Wireless LAN Architecture

WirelessLAN Stations

Allcomponents that can connect into a wireless medium in a network are referredto as stations. All stations are equipped with wireless network interface cards(WNICs). Wireless stations fall into one of two categories: access points andclients.

  • Access points
Access points (APs) are base stations for the wirelessnetwork.They transmit and receive radio frequencies for wireless enableddevices to communicate with.
  • Clients
Wireless clients can be mobile devices such as laptops,personal digital assistants, IP phones, or fixed devicessuch as desktops and workstations that are equippedwith a wireless network interface.

WirelessLAN Resource

Basicservice set

Thebasic service set (BSS) is a set of all stations that cancommunicate with each other. There are two types of BSS: independentBSS and infrastructure BSS. Every BSS has an identification (ID) calledthe BSSID, which is the MAC address of the accesspoint servicing the BSS.

  • Independent basic service set
An independent BSS is an ad-hoc network thatcontains no access points, which means they can not connect to anyother basic service set.
  • Infrastructure basic service set
An infrastructure BSS can communicate with other stationsnot inthe same basic service set by communicating through access points.

Extendedservice set

Anextended service set (ESS) is a set of connected BSSes. Accesspoints in an ESS are connected by a distribution system. Each ESS hasan ID called the SSID which is a 32-byte (maximum) character string.For example, "linksys" is the default SSID for Linksys routers.

WirelessLAN Resource


Adistribution system connects access points in an extended service set.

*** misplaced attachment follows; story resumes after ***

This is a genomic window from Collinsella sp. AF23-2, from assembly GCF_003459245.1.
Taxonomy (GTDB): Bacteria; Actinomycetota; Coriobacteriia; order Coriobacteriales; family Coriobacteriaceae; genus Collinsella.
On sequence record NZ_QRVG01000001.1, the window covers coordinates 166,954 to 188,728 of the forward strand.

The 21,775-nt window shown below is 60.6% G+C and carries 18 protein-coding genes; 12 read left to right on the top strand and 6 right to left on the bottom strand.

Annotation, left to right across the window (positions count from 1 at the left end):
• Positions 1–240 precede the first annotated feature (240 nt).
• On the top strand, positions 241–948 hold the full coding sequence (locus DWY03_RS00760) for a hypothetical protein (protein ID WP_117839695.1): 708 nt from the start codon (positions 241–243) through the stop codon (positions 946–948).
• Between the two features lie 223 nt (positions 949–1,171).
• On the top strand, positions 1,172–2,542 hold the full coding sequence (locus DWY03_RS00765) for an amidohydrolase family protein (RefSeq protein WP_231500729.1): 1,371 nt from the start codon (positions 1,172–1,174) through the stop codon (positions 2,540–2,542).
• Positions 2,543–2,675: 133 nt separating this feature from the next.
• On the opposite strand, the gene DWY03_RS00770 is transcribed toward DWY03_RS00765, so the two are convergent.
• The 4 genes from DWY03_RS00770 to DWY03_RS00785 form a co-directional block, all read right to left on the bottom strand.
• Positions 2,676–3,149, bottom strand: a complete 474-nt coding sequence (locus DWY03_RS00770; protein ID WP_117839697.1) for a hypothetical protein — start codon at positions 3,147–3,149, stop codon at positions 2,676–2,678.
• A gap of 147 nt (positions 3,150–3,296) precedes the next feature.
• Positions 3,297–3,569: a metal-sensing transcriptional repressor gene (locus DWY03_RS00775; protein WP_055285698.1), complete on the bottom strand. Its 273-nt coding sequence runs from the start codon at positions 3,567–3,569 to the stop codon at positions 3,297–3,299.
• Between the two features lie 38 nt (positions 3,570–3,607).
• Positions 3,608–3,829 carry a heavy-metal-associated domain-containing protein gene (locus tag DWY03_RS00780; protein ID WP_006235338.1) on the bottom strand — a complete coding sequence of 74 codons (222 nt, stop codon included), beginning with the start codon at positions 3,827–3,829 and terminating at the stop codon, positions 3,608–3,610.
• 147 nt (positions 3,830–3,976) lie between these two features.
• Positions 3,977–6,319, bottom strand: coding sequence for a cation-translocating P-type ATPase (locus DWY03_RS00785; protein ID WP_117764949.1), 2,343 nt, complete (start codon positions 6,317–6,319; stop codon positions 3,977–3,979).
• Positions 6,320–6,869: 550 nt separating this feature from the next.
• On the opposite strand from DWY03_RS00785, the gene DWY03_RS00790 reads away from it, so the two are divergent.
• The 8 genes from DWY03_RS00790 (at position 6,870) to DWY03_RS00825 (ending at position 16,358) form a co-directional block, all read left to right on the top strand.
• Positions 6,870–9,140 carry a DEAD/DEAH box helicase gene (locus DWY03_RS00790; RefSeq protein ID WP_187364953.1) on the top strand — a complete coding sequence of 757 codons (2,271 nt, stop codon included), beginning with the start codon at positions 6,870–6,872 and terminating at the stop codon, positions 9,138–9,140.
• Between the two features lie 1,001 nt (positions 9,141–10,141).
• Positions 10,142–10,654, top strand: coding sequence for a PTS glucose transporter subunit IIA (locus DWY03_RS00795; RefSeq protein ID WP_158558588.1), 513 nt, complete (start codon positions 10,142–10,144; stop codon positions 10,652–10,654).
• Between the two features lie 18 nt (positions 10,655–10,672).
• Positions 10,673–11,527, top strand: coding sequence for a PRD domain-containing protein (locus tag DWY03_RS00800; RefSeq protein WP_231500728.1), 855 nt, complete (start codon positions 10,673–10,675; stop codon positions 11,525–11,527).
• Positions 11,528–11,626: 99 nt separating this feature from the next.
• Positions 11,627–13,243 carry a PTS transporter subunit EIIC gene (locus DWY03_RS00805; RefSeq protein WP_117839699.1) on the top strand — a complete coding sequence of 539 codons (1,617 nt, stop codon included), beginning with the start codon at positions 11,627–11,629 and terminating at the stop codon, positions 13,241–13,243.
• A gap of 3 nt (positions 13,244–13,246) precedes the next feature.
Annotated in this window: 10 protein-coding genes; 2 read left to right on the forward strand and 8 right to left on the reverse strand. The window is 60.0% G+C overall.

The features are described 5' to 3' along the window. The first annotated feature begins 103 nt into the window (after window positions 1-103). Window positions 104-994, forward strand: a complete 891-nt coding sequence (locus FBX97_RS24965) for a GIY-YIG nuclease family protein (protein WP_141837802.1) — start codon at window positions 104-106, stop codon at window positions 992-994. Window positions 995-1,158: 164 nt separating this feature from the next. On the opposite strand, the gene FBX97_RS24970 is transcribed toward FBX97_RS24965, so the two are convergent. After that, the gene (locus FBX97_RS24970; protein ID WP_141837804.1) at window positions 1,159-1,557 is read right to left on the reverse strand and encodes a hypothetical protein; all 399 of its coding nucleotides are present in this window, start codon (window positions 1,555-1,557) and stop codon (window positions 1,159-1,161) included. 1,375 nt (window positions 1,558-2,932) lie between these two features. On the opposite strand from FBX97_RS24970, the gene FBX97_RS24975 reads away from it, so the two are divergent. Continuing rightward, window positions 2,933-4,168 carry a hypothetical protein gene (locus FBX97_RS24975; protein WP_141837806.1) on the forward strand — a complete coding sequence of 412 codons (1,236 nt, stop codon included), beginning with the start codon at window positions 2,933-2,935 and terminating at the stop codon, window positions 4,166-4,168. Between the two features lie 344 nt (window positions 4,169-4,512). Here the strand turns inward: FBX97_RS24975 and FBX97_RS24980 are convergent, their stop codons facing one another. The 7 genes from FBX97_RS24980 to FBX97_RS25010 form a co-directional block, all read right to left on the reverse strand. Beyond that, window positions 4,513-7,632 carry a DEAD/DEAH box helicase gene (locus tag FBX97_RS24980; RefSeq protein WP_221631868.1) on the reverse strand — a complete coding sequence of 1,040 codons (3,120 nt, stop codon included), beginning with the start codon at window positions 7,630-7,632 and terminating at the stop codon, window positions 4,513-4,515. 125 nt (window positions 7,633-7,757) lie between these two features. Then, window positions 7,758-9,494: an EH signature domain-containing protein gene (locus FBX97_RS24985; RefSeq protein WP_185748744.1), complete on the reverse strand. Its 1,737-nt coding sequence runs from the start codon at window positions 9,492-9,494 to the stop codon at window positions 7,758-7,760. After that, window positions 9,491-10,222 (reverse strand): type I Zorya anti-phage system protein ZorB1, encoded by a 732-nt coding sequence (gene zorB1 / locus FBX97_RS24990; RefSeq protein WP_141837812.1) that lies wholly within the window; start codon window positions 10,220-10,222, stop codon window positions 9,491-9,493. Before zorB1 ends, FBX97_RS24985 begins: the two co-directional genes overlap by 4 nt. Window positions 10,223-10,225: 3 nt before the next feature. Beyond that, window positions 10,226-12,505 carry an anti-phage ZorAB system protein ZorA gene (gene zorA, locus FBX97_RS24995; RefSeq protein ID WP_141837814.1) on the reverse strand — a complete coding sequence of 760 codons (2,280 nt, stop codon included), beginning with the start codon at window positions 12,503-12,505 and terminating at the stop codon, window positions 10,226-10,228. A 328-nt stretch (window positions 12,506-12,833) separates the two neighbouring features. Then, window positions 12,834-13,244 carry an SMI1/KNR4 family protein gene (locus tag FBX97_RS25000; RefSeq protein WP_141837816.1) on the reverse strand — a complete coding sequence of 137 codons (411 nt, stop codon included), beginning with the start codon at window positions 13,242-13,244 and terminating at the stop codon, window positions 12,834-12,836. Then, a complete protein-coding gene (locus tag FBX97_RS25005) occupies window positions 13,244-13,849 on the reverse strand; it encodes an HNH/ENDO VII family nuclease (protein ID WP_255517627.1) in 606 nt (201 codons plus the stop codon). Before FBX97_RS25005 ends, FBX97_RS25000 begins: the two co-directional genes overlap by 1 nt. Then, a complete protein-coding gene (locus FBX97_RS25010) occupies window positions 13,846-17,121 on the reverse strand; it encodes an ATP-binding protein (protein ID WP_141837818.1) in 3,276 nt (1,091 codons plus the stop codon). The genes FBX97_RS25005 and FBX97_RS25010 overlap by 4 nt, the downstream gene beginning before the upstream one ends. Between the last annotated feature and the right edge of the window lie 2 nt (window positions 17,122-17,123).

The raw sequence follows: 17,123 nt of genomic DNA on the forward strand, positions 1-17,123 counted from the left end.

Typesof wireless LANs


Peer-to-Peer or ad-hoc wireless LAN
Peer-to-Peer or ad-hoc wirelessLAN

A peer-to-peer(P2P) allows wireless devices to directly communicate with each other.Wireless devices within range of each other can discover andcommunicate directly without involving central access points. Thismethod is typically used by two computers so that they can connect toeach other to form a network.

If asignal strength meter is used in this situation, it may notread the strength accurately and can be misleading, because itregisters the strength of the strongest signal, which may be theclosest computer.

802.11specs define the physical layer (PHY) and MAC (Media AccessControl) layers. However, unlike most other IEEE specs, 802.11 includesthree alternative PHY standards: diffuse infrared operating at 1 Mbit/sin; frequency-hopping spread spectrum operating at 1 Mbit/s or 2Mbit/s; and direct-sequence spread spectrum operating at 1 Mbit/s or 2Mbit/s. A single 802.11 MAC standard is based on CSMA/CA (Carrier SenseMultiple Access with Collision Avoidance). The 802.11 specificationincludes provisions designed to minimize collisions. Because two mobileunits may both be in range of a common access point, but not in rangeof each other. The 802.11 has two basic modes of operation: Ad hoc modeenables peer-to-peer transmission between mobile units. Infrastructuremode in which mobile units communicate through an access point thatserves as a bridge to a wired network infrastructure is the more commonwireless LAN application the one being covered. Since wirelesscommunication uses a more open medium for communication in comparisonto wired LANs, the 802.11 designers also included a shared-keyencryption mechanism, called wired equivalent privacy (WEP), or Wi-FiProtected Access, (WPA, WPA2) to secure wireless computer networks.


Abridge can be used to connect networks, typically of different types. Awireless Ethernetbridge allows the connection of devices on a wired Ethernet network toa wireless network. The bridge acts as the connection point to theWireless LAN.

Courtesyof Wikipedia. All text is available under the terms of the GNUFree Documentation License. (See Copyrights for details.)

Courtesy of Wikipedia. All text is available under the terms of the GNUFree Documentation License. (See Copyrights for details.)